of the need of the future stream. Implementation-wise, it seems
complex. Based on Herb Sutter's recent forays into writing lock-free
queues that perform well on modern multi-core hardware, I'm skeptical
of the claim of "low lock contention" that the documentation makes.
Note that I'm not against the concept of a future stream; I have
implemented something similar in my application. Just don't think it
needs to be part of the library.
> What is your evaluation of the documentation?
Both seem complete. Overall I prefer Anthony's for succinctness, but
it is a simpler API as well, which helps.
> What is your evaluation of the potential usefulness of the library(s)?
As I said, I've implemented my own future-like API; having one
available in boost would have been nice. There are many contexts that
I would like to have one, every day :)
Many jobs ago, I was introduced to futures (can't recall exactly;
either through some beta version of Metrowerk's Powerplant library or
on some MacHack CD, though I suspect the former), and have only
started to see the concept pop up again in the last couple years. I'm
pretty happy that they look to be coming into the C++ standard.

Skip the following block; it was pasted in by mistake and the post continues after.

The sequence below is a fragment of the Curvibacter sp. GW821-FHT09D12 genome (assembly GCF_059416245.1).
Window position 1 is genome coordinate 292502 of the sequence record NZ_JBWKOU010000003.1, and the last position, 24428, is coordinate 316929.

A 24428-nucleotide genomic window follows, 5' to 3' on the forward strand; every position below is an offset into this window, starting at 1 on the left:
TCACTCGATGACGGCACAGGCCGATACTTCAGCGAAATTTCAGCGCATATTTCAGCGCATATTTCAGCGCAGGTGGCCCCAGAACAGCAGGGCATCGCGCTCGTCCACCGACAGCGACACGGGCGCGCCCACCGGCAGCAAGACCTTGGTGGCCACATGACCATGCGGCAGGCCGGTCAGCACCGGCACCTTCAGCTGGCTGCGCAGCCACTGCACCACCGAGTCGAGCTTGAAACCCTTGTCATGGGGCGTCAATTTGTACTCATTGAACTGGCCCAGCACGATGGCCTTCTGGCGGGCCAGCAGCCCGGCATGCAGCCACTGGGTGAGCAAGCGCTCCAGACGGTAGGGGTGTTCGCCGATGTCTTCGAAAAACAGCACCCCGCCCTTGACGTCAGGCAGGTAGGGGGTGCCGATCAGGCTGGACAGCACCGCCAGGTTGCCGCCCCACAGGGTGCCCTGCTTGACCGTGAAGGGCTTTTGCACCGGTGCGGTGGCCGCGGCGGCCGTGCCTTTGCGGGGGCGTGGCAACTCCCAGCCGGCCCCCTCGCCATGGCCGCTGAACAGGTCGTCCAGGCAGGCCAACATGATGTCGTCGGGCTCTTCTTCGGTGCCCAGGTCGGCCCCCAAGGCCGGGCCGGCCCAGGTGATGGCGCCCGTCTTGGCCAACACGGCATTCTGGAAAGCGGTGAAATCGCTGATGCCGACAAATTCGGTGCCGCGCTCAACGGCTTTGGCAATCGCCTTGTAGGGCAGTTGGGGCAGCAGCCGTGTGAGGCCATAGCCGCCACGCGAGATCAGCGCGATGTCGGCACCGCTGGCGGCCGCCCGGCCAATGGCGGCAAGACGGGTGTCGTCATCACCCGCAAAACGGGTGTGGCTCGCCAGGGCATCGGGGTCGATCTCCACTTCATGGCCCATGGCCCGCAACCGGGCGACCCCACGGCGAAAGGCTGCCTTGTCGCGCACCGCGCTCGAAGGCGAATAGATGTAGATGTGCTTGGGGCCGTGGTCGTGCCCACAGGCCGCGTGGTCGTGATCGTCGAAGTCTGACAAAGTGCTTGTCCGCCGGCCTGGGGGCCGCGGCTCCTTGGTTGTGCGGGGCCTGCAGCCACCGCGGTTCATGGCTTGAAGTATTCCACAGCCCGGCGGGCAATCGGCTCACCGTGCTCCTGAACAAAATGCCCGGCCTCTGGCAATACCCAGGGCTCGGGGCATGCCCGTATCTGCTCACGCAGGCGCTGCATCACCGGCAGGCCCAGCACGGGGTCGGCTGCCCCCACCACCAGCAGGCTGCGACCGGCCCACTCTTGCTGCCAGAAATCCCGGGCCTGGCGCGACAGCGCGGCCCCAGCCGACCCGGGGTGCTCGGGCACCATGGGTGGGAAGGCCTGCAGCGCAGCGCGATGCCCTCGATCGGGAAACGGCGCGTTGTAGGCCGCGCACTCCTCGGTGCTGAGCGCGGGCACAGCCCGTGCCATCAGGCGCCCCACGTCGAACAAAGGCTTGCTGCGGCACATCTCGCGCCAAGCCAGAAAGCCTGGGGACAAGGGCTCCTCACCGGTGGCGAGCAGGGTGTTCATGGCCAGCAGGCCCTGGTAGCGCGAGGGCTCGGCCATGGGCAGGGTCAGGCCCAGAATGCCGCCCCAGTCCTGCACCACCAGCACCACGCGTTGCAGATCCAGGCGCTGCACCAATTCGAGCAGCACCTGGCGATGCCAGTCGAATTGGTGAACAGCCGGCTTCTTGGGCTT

> Did you try to use the library? With what compiler(s)? Did you have
> any problems?
Have not tried to use either.
> How much effort did you put into your evaluation(s)? A glance? A quick
> reading? In-depth study?
Somewhere in between...
> Are you knowledgeable about the problem domain?
I'd like to think so, but I keep learning more and realizing that I
don't know as much as I think I do...
Having said that, my current thinking is that using threads
effectively in C++ is difficult, and a lot of the reason for this is
the programming model itself. I suspect that effective use of multiple
processors/cores could be done better in interpreted languages (my
favourite model probably being something like Rob Pike's Newsqueak).
If starting a new C++ project today, assuming I was dealing with a
high-performance, mission-critical app, I would be probably be
structuring code with threading in mind, the goal being to keep a
small number of threads busy with none of those threads blocking, with
waiting (I/O, asynchronous waits, etc) happening on a small number of
additional threads. I'd probably avoid using thread pools entirely,
based on experience.
> Do you think the libraries should be accepted into Boost as-is or
> should they be merged?
As discussed, now that there appears to be a proposal in the draft
standard, I would expect boost to at least have a matching API. As
Vincente noted, it strikes me as odd that C++0x already has an
proposal for the API in the draft and we're trying to decide what will
make it into boost. The only reason I can see for putting a future
library into boost at this point is to gain experience with the API to
provide feedback for the C++ standard, until C++0x is defined and
available in popular compilers.
Additional things (e.g., future streams, callbacks) could be added as
new boost extensions to C++0x API, but they should then be re-worked
to fit that API...